Susanna White gave birth to a son Peregrine while the Mayflower was docked in Cape Cod Harbor. Her first husband, Master William White, died during the first winter. Susanna then remarried Edward Winslow; the two were the first to be married in the New World and went on to have two more sons together.

Susanna White gave birth to a son Peregrine while the Mayflower was docked in Cape Cod Harbor. Her first husband, Master William White, died during the first winter. Susanna then remarried Edward Winslow; the two were the first to be married in the New World and went on to have two more sons together.

It's believed that none of the colonists would have survived the first winter without the help of the local Wampanoags, who taught the colonists how to hunt, fish, and grow corn, beans and squash.

A Wampanoag winter home, or "nushwetu," housed 3 generations.

A Wampanoag winter home, or "nushwetu," housed 3 generations.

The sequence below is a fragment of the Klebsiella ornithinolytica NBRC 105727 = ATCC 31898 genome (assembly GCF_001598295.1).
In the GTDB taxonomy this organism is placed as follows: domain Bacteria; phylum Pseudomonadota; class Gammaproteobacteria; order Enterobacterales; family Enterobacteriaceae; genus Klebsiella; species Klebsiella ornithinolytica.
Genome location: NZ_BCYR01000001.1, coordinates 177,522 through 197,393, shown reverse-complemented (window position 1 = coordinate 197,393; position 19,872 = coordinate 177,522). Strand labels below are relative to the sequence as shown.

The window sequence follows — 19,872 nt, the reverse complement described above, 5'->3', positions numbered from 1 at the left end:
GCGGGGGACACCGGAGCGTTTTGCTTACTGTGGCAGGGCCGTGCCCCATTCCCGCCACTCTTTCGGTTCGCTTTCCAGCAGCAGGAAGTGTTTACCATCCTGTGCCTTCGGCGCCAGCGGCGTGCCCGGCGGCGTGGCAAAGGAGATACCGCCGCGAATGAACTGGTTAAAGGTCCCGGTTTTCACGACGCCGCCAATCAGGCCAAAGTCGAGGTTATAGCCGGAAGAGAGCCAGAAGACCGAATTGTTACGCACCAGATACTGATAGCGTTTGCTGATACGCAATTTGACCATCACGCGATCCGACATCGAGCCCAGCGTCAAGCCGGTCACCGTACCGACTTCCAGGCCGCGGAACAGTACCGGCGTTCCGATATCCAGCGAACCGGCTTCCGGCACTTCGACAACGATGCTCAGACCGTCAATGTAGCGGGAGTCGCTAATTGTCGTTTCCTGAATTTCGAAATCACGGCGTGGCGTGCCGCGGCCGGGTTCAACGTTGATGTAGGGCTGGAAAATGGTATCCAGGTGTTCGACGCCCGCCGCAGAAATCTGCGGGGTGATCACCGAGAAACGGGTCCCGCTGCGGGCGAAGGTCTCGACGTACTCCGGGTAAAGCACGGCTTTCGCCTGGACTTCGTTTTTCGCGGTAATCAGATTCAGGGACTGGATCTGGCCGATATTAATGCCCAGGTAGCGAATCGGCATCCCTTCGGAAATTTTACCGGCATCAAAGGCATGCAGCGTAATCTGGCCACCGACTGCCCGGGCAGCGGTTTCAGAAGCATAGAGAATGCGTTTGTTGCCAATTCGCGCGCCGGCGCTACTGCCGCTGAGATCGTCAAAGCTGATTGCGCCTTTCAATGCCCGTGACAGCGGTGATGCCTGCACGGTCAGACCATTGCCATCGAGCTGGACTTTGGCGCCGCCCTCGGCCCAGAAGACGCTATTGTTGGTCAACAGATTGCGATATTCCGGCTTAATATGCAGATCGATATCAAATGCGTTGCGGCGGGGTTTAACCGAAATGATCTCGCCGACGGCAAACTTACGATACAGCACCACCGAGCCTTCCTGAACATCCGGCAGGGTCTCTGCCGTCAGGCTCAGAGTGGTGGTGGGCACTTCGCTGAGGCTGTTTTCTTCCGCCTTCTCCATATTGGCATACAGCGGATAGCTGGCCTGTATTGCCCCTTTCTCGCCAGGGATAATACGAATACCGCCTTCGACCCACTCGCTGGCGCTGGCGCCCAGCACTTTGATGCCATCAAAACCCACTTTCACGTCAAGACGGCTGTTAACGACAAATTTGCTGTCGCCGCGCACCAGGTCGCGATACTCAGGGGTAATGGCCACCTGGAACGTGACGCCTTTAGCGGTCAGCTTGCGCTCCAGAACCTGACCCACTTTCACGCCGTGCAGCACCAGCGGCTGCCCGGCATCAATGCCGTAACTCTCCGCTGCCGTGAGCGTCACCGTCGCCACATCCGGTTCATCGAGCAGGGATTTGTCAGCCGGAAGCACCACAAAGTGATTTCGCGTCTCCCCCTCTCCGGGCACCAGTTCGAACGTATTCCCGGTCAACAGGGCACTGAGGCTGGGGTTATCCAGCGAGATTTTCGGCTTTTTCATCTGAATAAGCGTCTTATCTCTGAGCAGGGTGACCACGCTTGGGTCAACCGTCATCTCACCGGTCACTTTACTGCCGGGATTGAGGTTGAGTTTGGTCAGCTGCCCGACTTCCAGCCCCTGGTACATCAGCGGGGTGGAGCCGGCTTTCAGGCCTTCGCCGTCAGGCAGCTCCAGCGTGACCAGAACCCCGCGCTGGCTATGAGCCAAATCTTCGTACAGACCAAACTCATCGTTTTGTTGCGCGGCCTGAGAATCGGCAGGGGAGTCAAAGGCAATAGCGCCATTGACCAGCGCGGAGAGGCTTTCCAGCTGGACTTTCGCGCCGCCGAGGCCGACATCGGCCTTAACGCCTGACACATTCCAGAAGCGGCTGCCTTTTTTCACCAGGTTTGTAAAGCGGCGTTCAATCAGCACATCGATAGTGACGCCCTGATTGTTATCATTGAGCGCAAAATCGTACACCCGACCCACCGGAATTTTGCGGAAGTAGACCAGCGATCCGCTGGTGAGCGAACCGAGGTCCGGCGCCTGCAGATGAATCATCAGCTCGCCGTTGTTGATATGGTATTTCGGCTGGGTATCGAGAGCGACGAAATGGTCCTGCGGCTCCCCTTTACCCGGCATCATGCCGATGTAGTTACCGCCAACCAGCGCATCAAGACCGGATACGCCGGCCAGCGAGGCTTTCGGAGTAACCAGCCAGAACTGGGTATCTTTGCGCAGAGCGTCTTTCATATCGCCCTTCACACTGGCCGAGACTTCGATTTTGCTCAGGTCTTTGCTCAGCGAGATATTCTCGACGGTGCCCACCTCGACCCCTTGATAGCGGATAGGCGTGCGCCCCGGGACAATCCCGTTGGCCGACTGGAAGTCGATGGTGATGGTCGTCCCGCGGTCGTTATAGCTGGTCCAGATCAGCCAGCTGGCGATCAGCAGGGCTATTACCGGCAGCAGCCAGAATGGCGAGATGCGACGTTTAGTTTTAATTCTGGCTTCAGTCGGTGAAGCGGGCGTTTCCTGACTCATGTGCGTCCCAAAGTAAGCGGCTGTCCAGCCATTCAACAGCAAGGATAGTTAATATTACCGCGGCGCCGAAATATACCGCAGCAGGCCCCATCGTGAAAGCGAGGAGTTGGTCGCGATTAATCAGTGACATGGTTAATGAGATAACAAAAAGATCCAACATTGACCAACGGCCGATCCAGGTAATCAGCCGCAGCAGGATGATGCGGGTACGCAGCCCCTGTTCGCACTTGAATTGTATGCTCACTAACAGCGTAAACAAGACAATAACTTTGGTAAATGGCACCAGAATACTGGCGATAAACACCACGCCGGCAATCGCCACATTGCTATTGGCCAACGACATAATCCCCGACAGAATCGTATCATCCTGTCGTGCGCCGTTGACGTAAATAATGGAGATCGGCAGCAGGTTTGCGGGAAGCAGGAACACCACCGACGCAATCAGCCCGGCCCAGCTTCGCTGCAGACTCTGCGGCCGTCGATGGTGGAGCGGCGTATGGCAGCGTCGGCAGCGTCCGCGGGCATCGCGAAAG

Devin Newhkuhshan Wixon, a Native American Interpreter at Plimoth Plantation, making a fishing net and canoe.

Devin Newhkuhshan Wixon, a Native American Interpreter at Plimoth Plantation, making a fishing net and canoe.

So today, while we celebrate our independence and recognize the people who risked their lives to found this country, we should really be recognizing and thanking the Native Americans, whose generosity and respect for life helped many of our ancestors survive the first few years here (and who, not long after, faced genocide and were forced out of their homelands at the hands of the colonists, leading to hundreds of years of systemic oppression which continues to be perpetuated to this day). 

Memorial Day Weekend